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When Black men can’t afford to teach, our children pay the price

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In his American Families Plan, President Joe Biden expressed the importance of investing in a racially diverse teaching workforce. His plan calls for Congress to invest $9 billion in programs that improve training and support for teachers, address teacher shortages and increase teacher diversity. Currently, more than half of our nation’s student population identify as Black, Indigenous, or other non-Black people of color (BIPOC), while only 20 percent of teachers identify this way. To increase racial diversity among America’s educators, it is critical for states to develop programs that recruit and support Black men entering the teaching profession.

Teachers are our children’s earliest role models outside of the home, yet only 2 percent of the nation’s teachers are Black men. Why is it so hard to attract and retain Black teachers, especially Black male teachers? Student loan debt may be a barrier for teachers of color to enter the profession, as graduates of color are more likely to have student loan debt than white graduates. Moreover, all teachers face a pay penalty: they are not paid as well as their similarly educated peers. For Black males who may be the first generation to attend college or who do not have family wealth, the price of entry to the teaching profession can serve as a deterrent when other careers offer more immediate financial gain. 

After graduation, teachers can expect to pay additional costs for licensure and credentials. Teachers of color are more likely to enter the teaching profession through alternative certification programs that allow bachelor’s-trained candidates to pursue teaching credentials. These aspiring teachers may face additional expenses such as fees and tuition for a year-long (or more) credentialing program. They often practice teaching for little or no pay and might struggle through these financial constraints for two years before landing a full-time teaching position. It is critical that states address these financial barriers to make teaching a more viable career path for Black teachers overall, and particularly for Black men. All students lose out when Black men are unable to become teachers.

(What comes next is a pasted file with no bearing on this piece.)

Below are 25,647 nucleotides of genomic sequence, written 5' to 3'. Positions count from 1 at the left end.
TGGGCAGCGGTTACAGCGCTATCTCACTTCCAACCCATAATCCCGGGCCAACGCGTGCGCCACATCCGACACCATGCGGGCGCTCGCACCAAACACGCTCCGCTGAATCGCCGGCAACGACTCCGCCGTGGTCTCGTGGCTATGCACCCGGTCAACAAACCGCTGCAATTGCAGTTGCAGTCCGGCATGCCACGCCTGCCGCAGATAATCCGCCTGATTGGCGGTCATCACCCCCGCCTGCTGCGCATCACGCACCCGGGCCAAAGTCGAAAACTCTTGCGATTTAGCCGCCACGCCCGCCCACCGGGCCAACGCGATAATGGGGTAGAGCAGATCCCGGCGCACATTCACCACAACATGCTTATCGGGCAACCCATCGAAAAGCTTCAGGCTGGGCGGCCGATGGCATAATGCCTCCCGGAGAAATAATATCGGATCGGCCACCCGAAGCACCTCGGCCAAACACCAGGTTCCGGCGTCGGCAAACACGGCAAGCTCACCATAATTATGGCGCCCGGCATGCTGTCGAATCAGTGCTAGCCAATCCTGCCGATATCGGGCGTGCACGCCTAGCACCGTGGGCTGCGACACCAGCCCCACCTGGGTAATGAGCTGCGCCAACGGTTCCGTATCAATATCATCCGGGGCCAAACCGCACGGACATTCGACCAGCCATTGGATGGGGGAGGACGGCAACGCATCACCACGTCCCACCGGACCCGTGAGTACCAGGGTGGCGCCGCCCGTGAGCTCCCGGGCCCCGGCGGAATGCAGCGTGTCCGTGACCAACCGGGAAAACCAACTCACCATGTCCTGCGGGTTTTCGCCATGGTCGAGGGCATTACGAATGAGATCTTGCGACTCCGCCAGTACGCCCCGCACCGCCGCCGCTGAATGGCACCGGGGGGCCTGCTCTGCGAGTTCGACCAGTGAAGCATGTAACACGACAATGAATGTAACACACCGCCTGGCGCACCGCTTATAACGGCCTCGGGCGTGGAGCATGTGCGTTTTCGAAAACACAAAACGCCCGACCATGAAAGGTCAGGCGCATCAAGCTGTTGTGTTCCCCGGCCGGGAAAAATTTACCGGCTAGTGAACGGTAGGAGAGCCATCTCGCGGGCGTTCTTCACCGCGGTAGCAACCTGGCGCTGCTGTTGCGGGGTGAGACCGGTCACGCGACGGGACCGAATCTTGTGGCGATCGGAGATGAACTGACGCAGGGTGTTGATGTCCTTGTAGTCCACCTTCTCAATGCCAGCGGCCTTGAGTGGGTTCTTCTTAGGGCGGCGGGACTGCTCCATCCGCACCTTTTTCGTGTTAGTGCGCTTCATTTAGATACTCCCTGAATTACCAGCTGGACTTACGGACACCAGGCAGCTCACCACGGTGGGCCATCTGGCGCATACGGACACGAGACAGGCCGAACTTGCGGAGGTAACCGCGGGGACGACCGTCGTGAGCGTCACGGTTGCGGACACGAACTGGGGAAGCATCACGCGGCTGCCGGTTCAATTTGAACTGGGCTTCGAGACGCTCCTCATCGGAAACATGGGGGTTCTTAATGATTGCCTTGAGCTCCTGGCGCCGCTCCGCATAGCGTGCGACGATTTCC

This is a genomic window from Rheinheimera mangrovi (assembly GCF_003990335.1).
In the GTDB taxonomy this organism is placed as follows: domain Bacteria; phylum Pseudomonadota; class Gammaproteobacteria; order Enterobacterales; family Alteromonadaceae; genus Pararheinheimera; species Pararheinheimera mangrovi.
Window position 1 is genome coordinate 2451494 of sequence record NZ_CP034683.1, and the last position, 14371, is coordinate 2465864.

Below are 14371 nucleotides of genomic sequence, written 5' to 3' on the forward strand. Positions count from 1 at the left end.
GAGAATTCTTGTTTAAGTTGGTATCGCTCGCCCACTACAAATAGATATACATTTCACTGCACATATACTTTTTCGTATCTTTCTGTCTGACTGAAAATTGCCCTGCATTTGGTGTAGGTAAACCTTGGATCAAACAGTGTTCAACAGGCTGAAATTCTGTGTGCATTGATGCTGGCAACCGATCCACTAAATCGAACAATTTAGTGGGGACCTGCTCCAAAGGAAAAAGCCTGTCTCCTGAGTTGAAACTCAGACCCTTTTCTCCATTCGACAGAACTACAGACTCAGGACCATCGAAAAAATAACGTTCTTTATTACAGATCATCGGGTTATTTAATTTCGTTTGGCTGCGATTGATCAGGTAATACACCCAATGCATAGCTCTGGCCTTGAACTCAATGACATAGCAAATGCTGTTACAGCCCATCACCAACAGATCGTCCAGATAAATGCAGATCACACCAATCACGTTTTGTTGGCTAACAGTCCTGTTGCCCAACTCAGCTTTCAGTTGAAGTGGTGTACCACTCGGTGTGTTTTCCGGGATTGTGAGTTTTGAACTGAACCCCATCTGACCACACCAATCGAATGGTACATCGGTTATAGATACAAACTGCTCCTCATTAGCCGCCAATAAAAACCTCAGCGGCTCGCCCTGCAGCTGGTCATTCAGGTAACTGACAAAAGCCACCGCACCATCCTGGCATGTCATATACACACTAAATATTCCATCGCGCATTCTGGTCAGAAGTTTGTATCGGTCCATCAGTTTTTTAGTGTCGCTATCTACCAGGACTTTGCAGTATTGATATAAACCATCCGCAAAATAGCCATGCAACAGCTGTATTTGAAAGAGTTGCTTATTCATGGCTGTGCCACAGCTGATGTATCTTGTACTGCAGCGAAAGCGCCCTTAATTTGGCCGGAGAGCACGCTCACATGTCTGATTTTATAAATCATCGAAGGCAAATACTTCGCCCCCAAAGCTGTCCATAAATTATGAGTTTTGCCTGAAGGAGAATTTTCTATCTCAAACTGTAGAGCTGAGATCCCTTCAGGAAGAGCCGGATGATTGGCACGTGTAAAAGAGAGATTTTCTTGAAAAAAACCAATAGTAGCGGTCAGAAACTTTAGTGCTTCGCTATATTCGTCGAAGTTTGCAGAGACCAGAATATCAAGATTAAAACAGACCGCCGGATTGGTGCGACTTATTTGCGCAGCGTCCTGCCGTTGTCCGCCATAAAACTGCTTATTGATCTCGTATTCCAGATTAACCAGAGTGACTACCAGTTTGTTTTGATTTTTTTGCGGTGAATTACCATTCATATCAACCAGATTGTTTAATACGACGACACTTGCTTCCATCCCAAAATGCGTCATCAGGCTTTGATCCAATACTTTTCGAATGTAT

Fortunately, there are programs seeking to provide innovative solutions. The Teachers Rooted in Oakland project founded by Mayor Libby Schaff provides subsidized housing or stipends to “teachers of color who are committed to a career teaching STEM and Special Education in Oakland Unified School District.” The North Carolina Teaching Fellows program provides scholarships to teacher candidates at select educator preparation programs who commit to teaching STEM or special education at a North Carolina public school.

There are also programs that seek to remove all financial barriers to a career in teaching. For example, San Francisco has one of the highest costs of living and has historically struggled to attract Black male teachers. Urban Ed Academy (UEA), where one of us serves a chief operating officer,  in San Francisco runs a fellowship program that provides aspiring Black male teachers with highly subsidized housing for four years. The program pays all the costs of teacher training and credentialing expenses, as well as a stipend for living expenses. The fellowship also provides other important services such as coaching and job placement. With these supports, UEA makes teaching more within reach for Black men choosing among careers. Four years of comprehensive support costs about $100,000 per Black male teacher in San Francisco; this prohibitive cost dissuades Black men from becoming teachers in similar places around the country. UEA estimates that it will cost about $20 million for every city student to have a Black male teacher before middle school.

What are the benefits of having more Black male teachers? For Black students, having a Black teacher has been shown to make them feel safer, learn more, drop out less and pursue college at higher rates. The benefits extend beyond Black students as well: Students of all races and ethnicities who have had a Black male teacher are less likely to hold stereotypical biases about Black men.

Furthermore, labor market research suggests that having one Black male teacher can reduce dropout rates. And economists estimate that for every high school dropout, the general public loses $300,000 in tax revenues and increased spending on crime and public assistance. If San Francisco invested in developing Black male teachers for every city public school, this could result in taxpayer savings of about $145 million per generation of students in San Francisco alone. These returns on investment may be even higher in less expensive cities such as Washington, D.C., or Baltimore. 

All students deserve the benefit of a diverse teaching workforce and the opportunity to learn from Black male educators.

A representative, racially diverse teaching workforce is within reach. With funding from the American Families Plan, we can support the kind of innovative programs that directly address the barriers to attracting and retaining great teachers. To do that, we must identify the unique barriers faced by BIPOC teacher candidates and implement targeted solutions to those barriers. Only then will we develop a teaching workforce that reflects our nation’s student population and fulfills its promise as the great equalizer for our children.

Bayliss Fiddiman is the associate director at the Center for American Progress’ for K-12 Education Policy. Toi Sin Arvidsson is the chief operating officer of the Urban Ed Academy.

Tags American Families Plan Diversity Education Joe Biden

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